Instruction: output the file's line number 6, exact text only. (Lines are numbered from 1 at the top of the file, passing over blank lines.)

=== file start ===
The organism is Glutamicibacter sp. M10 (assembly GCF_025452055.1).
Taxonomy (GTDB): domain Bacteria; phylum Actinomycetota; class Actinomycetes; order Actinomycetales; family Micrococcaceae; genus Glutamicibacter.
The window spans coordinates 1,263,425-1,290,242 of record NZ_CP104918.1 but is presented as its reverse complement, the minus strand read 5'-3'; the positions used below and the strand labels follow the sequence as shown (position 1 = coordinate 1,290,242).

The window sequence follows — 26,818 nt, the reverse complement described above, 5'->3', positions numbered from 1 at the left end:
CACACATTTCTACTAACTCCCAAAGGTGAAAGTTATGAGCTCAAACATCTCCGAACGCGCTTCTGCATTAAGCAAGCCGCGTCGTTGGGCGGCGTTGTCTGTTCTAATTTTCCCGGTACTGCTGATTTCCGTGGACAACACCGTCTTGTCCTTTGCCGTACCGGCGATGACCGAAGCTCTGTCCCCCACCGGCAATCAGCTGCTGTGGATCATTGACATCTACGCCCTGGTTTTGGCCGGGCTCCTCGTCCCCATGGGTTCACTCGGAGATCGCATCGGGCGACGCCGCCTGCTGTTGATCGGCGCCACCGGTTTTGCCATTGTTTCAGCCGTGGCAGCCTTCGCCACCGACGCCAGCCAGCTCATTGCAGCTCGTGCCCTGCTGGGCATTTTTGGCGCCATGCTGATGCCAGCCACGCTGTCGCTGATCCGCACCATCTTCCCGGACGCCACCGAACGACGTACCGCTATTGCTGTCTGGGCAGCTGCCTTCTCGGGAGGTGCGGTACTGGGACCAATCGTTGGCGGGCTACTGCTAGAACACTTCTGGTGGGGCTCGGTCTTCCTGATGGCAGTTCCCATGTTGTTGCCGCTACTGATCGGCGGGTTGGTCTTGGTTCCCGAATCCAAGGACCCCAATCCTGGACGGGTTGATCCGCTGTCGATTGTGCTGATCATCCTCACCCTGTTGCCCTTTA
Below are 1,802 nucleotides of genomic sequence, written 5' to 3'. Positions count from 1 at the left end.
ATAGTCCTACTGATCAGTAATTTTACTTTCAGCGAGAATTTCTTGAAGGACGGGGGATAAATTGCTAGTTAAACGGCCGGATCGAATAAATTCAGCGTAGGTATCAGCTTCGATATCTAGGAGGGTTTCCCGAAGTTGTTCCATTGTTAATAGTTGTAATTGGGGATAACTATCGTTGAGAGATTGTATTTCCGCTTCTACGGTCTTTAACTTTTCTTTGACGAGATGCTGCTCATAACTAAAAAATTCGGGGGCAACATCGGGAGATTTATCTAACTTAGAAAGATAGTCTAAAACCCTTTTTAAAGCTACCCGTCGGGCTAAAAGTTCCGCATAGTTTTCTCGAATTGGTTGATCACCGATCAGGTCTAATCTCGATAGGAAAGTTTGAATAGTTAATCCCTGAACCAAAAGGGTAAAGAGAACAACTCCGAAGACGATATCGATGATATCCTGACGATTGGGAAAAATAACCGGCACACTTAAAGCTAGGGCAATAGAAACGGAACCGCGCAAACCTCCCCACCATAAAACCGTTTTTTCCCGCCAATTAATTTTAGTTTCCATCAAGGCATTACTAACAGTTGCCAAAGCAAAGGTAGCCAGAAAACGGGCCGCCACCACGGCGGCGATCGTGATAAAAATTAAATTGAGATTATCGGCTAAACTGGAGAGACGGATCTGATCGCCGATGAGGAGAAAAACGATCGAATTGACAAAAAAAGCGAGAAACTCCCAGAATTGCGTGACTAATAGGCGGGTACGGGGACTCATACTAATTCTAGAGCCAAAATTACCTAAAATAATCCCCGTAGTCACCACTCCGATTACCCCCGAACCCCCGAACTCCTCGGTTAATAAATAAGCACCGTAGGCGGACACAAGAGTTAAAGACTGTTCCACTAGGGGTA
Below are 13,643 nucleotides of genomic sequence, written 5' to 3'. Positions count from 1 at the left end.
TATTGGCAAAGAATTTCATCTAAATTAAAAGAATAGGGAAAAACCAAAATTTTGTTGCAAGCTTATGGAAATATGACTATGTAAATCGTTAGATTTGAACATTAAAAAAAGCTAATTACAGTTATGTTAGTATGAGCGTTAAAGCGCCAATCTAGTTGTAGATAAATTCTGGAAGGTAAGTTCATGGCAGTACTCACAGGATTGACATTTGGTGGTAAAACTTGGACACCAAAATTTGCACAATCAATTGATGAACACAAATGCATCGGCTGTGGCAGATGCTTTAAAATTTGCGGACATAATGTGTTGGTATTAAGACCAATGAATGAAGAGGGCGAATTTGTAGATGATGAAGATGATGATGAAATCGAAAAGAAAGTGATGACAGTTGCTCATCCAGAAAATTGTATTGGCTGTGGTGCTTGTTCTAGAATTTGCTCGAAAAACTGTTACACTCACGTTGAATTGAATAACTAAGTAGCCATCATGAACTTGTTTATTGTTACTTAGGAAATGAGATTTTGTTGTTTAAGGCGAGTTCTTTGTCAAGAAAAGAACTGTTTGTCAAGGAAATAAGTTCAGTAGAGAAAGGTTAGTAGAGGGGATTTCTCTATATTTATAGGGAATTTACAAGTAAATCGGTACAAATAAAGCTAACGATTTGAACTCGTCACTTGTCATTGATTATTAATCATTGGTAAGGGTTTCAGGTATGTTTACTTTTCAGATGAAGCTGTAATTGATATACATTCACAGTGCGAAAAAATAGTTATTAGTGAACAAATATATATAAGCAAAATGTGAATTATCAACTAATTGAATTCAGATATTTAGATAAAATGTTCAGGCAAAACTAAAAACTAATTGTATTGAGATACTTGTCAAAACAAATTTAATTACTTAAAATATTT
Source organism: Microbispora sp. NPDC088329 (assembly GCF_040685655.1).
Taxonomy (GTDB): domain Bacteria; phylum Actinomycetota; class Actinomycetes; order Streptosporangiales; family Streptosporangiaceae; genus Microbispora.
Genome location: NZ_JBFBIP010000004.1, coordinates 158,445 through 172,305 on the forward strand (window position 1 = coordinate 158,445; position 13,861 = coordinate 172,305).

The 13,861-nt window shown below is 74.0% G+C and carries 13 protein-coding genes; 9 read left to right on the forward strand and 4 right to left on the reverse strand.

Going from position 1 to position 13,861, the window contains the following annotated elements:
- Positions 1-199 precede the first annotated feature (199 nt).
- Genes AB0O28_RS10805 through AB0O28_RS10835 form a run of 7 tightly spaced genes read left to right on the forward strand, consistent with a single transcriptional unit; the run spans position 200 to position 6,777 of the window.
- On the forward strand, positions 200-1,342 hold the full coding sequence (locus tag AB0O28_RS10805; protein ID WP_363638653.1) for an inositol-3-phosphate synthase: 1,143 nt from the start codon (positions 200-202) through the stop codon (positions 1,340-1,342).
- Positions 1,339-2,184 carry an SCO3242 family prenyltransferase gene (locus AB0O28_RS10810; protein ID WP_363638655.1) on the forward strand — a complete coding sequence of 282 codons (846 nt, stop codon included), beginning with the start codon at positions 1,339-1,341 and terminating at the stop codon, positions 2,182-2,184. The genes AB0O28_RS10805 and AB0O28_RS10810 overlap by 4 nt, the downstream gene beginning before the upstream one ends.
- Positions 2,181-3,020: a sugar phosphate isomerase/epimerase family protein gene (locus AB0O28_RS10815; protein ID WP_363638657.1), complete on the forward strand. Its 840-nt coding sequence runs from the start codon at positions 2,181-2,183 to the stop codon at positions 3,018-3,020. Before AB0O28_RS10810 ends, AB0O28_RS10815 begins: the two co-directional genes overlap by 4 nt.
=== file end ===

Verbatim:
Below are 1,802 nucleotides of genomic sequence, written 5' to 3'. Positions count from 1 at the left end.